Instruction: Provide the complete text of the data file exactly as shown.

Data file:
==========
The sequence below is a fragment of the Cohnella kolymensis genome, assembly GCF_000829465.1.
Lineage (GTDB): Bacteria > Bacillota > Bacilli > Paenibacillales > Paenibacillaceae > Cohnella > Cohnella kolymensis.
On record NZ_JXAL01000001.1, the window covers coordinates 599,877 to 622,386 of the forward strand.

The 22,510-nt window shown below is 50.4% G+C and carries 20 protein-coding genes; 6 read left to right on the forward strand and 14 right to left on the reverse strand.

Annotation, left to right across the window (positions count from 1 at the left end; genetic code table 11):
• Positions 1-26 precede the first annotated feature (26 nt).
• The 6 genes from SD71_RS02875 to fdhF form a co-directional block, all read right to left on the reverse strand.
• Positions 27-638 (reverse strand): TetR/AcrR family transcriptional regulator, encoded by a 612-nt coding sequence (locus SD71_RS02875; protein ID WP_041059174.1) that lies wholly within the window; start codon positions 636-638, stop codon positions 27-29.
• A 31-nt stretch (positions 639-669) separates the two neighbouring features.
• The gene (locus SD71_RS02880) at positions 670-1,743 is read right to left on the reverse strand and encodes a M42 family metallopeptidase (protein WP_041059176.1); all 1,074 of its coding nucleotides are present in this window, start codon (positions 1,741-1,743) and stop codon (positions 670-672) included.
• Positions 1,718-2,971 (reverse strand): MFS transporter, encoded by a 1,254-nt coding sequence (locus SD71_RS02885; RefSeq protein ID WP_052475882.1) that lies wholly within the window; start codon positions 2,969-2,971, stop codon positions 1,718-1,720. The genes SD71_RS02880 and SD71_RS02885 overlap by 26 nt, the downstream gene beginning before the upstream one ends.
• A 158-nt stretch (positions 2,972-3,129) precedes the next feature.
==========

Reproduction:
The sequence below is a fragment of the Cohnella kolymensis genome, assembly GCF_000829465.1.
Lineage (GTDB): Bacteria > Bacillota > Bacilli > Paenibacillales > Paenibacillaceae > Cohnella > Cohnella kolymensis.
On record NZ_JXAL01000001.1, the window covers coordinates 599,877 to 622,386 of the forward strand.

The 22,510-nt window shown below is 50.4% G+C and carries 20 protein-coding genes; 6 read left to right on the forward strand and 14 right to left on the reverse strand.

Annotation, left to right across the window (positions count from 1 at the left end; genetic code table 11):
• Positions 1-26 precede the first annotated feature (26 nt).
• The 6 genes from SD71_RS02875 to fdhF form a co-directional block, all read right to left on the reverse strand.
• Positions 27-638 (reverse strand): TetR/AcrR family transcriptional regulator, encoded by a 612-nt coding sequence (locus SD71_RS02875; protein ID WP_041059174.1) that lies wholly within the window; start codon positions 636-638, stop codon positions 27-29.
• A 31-nt stretch (positions 639-669) separates the two neighbouring features.
• The gene (locus SD71_RS02880) at positions 670-1,743 is read right to left on the reverse strand and encodes a M42 family metallopeptidase (protein WP_041059176.1); all 1,074 of its coding nucleotides are present in this window, start codon (positions 1,741-1,743) and stop codon (positions 670-672) included.
• Positions 1,718-2,971 (reverse strand): MFS transporter, encoded by a 1,254-nt coding sequence (locus SD71_RS02885; RefSeq protein ID WP_052475882.1) that lies wholly within the window; start codon positions 2,969-2,971, stop codon positions 1,718-1,720. The genes SD71_RS02880 and SD71_RS02885 overlap by 26 nt, the downstream gene beginning before the upstream one ends.
• A 158-nt stretch (positions 2,972-3,129) precedes the next feature.